Tuesday, 12 January 2021

Speaking truth unto [nuclear] power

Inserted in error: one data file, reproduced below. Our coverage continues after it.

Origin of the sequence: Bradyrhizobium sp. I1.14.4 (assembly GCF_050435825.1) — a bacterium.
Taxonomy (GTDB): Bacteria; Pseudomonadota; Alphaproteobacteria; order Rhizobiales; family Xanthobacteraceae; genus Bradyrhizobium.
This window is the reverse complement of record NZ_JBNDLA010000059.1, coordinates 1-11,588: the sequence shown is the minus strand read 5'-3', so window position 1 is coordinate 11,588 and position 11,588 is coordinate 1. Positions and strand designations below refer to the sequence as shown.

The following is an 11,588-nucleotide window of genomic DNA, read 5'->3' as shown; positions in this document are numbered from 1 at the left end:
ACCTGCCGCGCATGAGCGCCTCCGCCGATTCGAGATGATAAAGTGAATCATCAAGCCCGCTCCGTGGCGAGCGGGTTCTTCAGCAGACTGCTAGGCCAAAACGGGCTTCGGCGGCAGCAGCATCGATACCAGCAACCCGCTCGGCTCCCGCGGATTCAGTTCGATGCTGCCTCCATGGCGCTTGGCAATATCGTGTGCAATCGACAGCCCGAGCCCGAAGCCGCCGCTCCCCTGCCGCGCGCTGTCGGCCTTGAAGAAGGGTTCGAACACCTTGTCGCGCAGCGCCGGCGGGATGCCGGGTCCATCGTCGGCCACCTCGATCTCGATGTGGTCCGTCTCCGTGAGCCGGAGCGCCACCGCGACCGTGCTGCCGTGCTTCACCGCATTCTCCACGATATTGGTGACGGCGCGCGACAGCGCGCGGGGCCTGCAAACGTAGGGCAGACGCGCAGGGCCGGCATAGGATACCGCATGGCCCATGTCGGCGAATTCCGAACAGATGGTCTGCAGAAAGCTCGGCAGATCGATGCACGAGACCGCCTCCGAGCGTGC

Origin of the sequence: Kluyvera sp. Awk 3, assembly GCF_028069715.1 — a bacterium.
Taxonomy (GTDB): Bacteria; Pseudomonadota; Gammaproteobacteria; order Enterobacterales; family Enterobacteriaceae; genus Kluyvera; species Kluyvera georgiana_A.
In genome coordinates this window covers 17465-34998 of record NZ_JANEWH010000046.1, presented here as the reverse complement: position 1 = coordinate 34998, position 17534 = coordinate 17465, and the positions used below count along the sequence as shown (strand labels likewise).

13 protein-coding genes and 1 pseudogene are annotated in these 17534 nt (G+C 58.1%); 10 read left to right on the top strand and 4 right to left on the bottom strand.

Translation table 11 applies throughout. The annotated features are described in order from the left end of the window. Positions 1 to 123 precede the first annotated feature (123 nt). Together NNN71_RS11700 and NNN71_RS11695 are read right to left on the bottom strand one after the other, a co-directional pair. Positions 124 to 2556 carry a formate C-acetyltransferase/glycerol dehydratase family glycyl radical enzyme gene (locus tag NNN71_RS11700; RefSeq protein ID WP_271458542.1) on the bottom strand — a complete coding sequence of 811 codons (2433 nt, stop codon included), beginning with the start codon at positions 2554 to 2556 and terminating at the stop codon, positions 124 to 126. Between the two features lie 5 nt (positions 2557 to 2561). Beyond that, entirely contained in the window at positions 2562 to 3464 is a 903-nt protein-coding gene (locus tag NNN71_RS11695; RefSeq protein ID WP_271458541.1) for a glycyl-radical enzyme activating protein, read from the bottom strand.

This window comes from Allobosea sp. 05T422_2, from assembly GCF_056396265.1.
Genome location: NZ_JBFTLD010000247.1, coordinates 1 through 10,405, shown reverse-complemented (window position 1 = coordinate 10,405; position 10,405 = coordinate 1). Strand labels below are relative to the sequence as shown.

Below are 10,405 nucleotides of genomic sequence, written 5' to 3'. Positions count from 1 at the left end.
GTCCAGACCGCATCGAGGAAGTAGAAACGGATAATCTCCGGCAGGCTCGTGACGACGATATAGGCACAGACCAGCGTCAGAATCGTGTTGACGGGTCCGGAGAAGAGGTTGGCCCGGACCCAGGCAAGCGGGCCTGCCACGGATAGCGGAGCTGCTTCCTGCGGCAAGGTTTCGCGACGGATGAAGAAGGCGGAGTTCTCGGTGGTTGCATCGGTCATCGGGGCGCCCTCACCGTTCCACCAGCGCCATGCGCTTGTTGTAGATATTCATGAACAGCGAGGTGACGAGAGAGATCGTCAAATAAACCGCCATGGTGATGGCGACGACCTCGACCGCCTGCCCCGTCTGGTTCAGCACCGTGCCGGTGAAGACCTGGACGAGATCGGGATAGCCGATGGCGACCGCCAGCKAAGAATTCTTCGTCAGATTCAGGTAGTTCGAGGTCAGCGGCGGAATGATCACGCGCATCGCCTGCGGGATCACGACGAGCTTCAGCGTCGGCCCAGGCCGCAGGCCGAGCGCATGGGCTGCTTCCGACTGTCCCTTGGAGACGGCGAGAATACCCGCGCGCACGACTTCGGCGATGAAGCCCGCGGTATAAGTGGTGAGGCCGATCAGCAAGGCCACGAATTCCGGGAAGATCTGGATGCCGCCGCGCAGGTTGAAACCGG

Here are two letters sent to The Daily Mail and The Guardian newspapers respectively on truth and nuclear power: The new Business and Energy secretary Kwasi Kwarteng has got off to a very bad start, literally believing nonsense about nuclear power as reported in your business news article (“New Business Secretary Kwasi Kwarteng must 'get his skates on' and make 2021 the year Government finally commits to building nuclear projects,” Daily Mail, 11 January 2021; https://www.thisismoney.co.uk/money/markets/article-9131929/Get-nuclear-plans-Kwasi-Kwarteng-told.html) He told a lobby group, Westminster Energy Forum (WEF), in an interview released on 8 January that it is very difficult to "see anything better than nuclear power" in terms of “clean, low-carbon” power, which will be a key part of the UK's energy system in 2050, adding illogically "Nuclear power is going to be part of the mix and once you've accepted that, then you have to think about which particular projects you're going to promote.” (“Nuclear stands out as clean, dispatchable firm power, says Kwarteng,” WNN, 9 January 2021; https://world-nuclear-news.org/Articles/Nuclear-stands-out-as-clean-dispatchable-firm-powe) That is putting the very expensive and dangerous nuclear cart before the energy horse! Your article also mentions the plans, supported by Mr Kwartang’s Business department, of a Rolls-Royce-led project for half a dozen or more mini-nuclear (small modular, SMR) reactors across Britain. What is not mentioned by Rolls Royce - and other SMR cheerleaders – is, were they ever to be built, such SMRs would have to be built very close to towns and cities, as the re-use of the surplus heat in district heating schemes is essential to make them anywhere near economic. I look forward to ministers like Mr Kwarteng trying to persuade residents that a brand new shiny nuclear power plant at the end of their garden is both an attractive and safe idea. >>>>>>>>>>>>>>>>>>>>>>>>>>>>>>>>>>>>>>>>>>>>>>>>>>>>>>>>>>>>>>>>>>>>>>>>>>>>>>>>>>>>>>>>>>>>>>>>>>>>>>>>>>>>>>>>>>>>>>>>>>>>>>>>>>>>>>>>>>>>>>>>>>>>>>>>>>>>>>>>>>>>>>>>>>>>>>>>> Your on line report of the Terra Carta initiative at a major event hosted in Paris on 11 January (“Prince Charles urges businesses to sign Terra Carta pledge to put planet first,” 11 January 2021; https://www.theguardian.com/environment/2021/jan/11/prince-charles-businesses-terra-carta-pledge-planet-first-nature-age-of-extinction ) lists inter alia the financial firms BlackRock, Bank of America and HSBC as supporters. Good for them! But also listed among the backers are giant oil company BP ( who a decade ago changed its name, briefly, to “Beyond Petroleum”) and Heathrow airport, who are currently intent on building a carbon-belching new giant runway at their west London airport. In their Preface, the supporters of the Terra Carta, assert that they “acknowledge that the required global trajectory is a sustainable one, where the private sector has a critical role to play. To accelerate along this trajectory, a ‘future of industry’ and ‘future of economy’ approach must be taken”...and the need for net zero commitments to be achieved by 2050 and, where possible, much sooner. “ ( https://www.sustainable-markets.org/TerraCarta_Charter_Jan11th2021.pdf) How are the activities of a giant fossil fuels company and one of the planet’s biggest airports compatible with that ‘global trajectory’? Moreover, in the final section of the 18 page manifesto on ‘Reinvigorating Innovation’ it asserts that “in support of gamer-changers, and in partnership with academic and research institutions, it encourages accelerated investment into STEM, (science, technology, engineering and maths) Innovation and R&D in the following areas, along with other potential solutions.. viii Nuclear fusion.” Including this long promised- but never delivering - chimera technology is misplaced. Were fusion ever to work commercially it would produce significant nuclear wastes (albeit of a different type from current nuclear fission plants) and radioactively contaminated nuclear production units. This fails to meet the overarching sustainability principle of the Terra Carta project.

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